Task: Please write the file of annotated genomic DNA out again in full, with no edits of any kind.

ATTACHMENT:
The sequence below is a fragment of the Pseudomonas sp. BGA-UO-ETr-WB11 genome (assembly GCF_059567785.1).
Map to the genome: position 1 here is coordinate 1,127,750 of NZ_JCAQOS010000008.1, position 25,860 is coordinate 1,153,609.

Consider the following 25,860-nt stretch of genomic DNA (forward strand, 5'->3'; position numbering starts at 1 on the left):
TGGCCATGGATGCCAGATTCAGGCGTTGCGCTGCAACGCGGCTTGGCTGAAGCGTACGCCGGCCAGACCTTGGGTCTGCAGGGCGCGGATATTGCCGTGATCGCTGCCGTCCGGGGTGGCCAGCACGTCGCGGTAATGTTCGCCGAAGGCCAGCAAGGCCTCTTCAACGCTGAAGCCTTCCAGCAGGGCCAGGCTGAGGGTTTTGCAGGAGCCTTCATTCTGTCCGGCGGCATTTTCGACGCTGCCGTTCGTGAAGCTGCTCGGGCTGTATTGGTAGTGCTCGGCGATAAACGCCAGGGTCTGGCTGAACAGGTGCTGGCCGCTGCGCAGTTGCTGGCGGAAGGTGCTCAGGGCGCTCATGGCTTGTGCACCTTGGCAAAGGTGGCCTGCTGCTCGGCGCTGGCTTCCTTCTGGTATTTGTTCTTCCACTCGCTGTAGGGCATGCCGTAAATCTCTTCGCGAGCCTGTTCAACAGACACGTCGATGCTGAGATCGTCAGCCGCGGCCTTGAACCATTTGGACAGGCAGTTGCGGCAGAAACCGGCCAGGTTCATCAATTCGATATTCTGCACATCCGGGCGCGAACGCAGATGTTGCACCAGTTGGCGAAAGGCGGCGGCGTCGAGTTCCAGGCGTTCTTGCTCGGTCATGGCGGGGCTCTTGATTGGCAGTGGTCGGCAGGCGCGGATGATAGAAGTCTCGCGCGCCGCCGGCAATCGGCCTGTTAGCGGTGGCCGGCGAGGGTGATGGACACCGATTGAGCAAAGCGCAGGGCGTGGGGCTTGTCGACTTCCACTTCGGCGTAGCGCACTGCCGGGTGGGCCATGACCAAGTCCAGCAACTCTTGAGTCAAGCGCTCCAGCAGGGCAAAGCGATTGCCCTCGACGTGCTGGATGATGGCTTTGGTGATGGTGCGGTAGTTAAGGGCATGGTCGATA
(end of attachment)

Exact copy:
The sequence below is a fragment of the Pseudomonas sp. BGA-UO-ETr-WB11 genome (assembly GCF_059567785.1).
Map to the genome: position 1 here is coordinate 1,127,750 of NZ_JCAQOS010000008.1, position 25,860 is coordinate 1,153,609.

Consider the following 25,860-nt stretch of genomic DNA (forward strand, 5'->3'; position numbering starts at 1 on the left):
TGGCCATGGATGCCAGATTCAGGCGTTGCGCTGCAACGCGGCTTGGCTGAAGCGTACGCCGGCCAGACCTTGGGTCTGCAGGGCGCGGATATTGCCGTGATCGCTGCCGTCCGGGGTGGCCAGCACGTCGCGGTAATGTTCGCCGAAGGCCAGCAAGGCCTCTTCAACGCTGAAGCCTTCCAGCAGGGCCAGGCTGAGGGTTTTGCAGGAGCCTTCATTCTGTCCGGCGGCATTTTCGACGCTGCCGTTCGTGAAGCTGCTCGGGCTGTATTGGTAGTGCTCGGCGATAAACGCCAGGGTCTGGCTGAACAGGTGCTGGCCGCTGCGCAGTTGCTGGCGGAAGGTGCTCAGGGCGCTCATGGCTTGTGCACCTTGGCAAAGGTGGCCTGCTGCTCGGCGCTGGCTTCCTTCTGGTATTTGTTCTTCCACTCGCTGTAGGGCATGCCGTAAATCTCTTCGCGAGCCTGTTCAACAGACACGTCGATGCTGAGATCGTCAGCCGCGGCCTTGAACCATTTGGACAGGCAGTTGCGGCAGAAACCGGCCAGGTTCATCAATTCGATATTCTGCACATCCGGGCGCGAACGCAGATGTTGCACCAGTTGGCGAAAGGCGGCGGCGTCGAGTTCCAGGCGTTCTTGCTCGGTCATGGCGGGGCTCTTGATTGGCAGTGGTCGGCAGGCGCGGATGATAGAAGTCTCGCGCGCCGCCGGCAATCGGCCTGTTAGCGGTGGCCGGCGAGGGTGATGGACACCGATTGAGCAAAGCGCAGGGCGTGGGGCTTGTCGACTTCCACTTCGGCGTAGCGCACTGCCGGGTGGGCCATGACCAAGTCCAGCAACTCTTGAGTCAAGCGCTCCAGCAGGGCAAAGCGATTGCCCTCGACGTGCTGGATGATGGCTTTGGTGATGGTGCGGTAGTTAAGGGCATGGTCGATA